No more zebras, please \\V//

At the risk of burying the lede amidst some shameless school spirit: the Portuguese word for upset, when it comes to sports, is zebra. Like, as in the animal.

Zebras are topical because it is March and I’ve been watching a lot of college basketball. Elaine has been surprisingly supportive of this endeavor, going so far as to upgrade her cable package so we could could watch the games together on ESPN. As a result, I’ve been talking her ear off about March Madness and brackets and Villanova, and she has been listening patiently and teaching me words like zebra.

So of course I had to ask Elaine why they were called zebras, and Elaine said she didn’t know. (Elaine has also said I asked questions like a five-year-old.) But she looked up the etymology for me, and it actually turned out to be pretty interesting.

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Basically, there’s an illegal gambling game here called Jogo do Bicho, or the Animal Game. It got its start when a zookeeper in Rio de Jainero wanted to increase his profits. This zookeeper hid an animal behind a curtain and offered visitors the chance to guess what it was. At the end of the day, the animal’s identity would be posted on a pole, and the people who guessed it correctly would be paid off.

Since then, the game’s evolved into a lottery that runs adjacent to the state’s official one.  Apparently the most common way to play is to be one real (currently about US$0.30) on an animal. If the last two digits of the state’s lottery match one of your animal’s number, you win 15 reais. You can apparently make longer bets on more of the digits as well.

Anyway, in the 1960s, a football manager was once asked if he could beat a much better team. The manager said that beating this better team would be like drawing a zebra in the Animal Game: impossible. His team won, however, and zebra stuck.

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Zebra turned out to be an important vocabulary word for this tournament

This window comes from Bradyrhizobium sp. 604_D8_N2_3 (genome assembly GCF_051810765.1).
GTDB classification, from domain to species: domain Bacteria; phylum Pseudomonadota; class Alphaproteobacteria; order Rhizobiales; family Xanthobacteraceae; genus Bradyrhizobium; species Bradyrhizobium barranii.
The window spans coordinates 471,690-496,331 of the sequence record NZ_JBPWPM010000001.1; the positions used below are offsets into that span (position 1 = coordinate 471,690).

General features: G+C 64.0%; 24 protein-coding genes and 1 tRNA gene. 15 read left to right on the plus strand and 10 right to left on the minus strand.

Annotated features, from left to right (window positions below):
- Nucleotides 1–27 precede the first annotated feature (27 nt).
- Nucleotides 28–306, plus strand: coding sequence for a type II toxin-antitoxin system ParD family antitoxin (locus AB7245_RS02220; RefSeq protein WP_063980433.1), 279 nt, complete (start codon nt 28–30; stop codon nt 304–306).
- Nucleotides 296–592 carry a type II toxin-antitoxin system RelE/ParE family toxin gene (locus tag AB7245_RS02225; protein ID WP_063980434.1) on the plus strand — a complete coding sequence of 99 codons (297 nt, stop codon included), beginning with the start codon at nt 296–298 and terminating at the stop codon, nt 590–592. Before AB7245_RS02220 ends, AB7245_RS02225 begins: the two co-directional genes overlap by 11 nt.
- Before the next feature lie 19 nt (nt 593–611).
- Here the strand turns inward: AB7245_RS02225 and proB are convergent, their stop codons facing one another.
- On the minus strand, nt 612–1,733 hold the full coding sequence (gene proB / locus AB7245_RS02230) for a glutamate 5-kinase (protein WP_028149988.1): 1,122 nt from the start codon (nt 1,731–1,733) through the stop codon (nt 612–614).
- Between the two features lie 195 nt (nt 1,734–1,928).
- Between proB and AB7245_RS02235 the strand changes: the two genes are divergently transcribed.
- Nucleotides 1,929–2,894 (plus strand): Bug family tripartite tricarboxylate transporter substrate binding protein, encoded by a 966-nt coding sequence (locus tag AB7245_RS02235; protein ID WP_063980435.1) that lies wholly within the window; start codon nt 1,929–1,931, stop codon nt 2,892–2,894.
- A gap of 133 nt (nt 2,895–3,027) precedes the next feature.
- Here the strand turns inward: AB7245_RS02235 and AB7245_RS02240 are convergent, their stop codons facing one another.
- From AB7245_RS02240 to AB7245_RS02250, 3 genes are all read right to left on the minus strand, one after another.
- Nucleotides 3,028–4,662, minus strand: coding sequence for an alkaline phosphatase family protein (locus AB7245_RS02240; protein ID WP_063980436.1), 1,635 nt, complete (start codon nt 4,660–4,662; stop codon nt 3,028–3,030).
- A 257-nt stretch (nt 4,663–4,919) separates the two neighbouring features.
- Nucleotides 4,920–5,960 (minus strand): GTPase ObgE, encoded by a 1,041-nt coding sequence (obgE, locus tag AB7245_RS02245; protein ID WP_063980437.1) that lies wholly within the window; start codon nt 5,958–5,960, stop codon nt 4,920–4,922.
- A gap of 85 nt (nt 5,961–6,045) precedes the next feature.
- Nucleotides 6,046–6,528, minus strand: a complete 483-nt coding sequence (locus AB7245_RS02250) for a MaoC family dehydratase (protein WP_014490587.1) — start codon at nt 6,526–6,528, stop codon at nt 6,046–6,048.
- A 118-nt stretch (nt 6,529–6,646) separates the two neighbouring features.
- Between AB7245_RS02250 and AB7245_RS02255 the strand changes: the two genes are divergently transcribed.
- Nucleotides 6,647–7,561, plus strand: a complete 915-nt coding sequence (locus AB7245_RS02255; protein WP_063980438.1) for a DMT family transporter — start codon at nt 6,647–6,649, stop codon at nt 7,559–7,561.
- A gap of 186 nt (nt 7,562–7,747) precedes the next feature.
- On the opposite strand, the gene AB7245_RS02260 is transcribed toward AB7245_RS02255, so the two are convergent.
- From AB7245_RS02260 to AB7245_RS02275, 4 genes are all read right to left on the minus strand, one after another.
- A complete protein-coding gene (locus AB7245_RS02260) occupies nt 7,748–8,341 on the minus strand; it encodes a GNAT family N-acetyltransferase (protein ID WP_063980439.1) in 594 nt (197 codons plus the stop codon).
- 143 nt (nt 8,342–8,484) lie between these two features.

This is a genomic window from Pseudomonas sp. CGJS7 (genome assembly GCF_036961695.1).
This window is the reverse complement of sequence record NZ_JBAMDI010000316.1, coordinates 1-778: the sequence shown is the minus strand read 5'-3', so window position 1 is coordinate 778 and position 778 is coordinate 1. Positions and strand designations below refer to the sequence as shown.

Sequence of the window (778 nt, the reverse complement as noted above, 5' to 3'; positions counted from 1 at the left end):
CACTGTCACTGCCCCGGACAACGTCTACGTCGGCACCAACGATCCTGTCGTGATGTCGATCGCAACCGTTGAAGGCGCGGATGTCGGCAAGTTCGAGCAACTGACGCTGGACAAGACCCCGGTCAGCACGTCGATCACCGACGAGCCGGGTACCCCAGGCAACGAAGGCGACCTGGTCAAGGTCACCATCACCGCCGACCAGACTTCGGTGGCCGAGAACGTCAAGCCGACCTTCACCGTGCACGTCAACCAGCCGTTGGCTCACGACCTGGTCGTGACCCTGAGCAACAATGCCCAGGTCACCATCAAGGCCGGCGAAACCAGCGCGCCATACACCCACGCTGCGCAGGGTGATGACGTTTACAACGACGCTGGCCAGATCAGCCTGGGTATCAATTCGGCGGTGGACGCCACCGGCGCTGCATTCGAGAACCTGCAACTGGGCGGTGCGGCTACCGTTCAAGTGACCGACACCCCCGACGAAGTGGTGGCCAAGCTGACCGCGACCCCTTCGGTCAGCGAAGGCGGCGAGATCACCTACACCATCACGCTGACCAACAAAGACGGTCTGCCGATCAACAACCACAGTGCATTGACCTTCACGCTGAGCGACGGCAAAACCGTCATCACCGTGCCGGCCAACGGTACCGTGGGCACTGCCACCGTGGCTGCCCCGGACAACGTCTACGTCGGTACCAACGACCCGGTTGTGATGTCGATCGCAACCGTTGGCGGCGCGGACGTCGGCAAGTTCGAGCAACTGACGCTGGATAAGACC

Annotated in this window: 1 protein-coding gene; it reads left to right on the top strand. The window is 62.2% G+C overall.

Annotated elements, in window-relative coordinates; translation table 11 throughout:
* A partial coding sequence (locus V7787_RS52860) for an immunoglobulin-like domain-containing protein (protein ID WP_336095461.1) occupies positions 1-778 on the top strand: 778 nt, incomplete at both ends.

The English Wikipedia page for the Animal Game had another interesting tidbit: apparently in Brazil, gay men are called deer, so 24—the number of the deer—has also come to be associated (pejoratively) with homosexuality. When I asked my students about this, they told me it was like an immature joke that kids say. But my host mom confirmed that even adult male athletes don’t want to wear #24 on their jerseys, and then joked that it’s unfortunate I’ll be turning 24 in a couple weeks. I’m thinking it might also be an empowerment thing, though—pro-LGBT politicians apparently use it in their registration numbers, and my mentor reports that his roommate (who is gay) didn’t know about the Animal Game, but did call 24 “the year of the gay.”

All of this to say: we’ve had enough zebras in this tournament so far. All I want is a repeat of the last time Villanova played Kansas during March Madness or the 44-point smackdown that was Villanova’s last Final Four game, and then a recreation of the 4.7 seconds that were a top highlight of my Villanova career—and yes, I’ve already made my host mom watch that video with me.

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If I were playing the Animal Game, I’d be betting on 14. Go ‘Cats.

3 thoughts on “No more zebras, please \\V//

  1. Pingback: A birthday like politics: ending in pizza | In the city of gaúchos

  2. Pingback: The weird and wonderful idioms of Brazilian Portuguese | In the city of gaúchos

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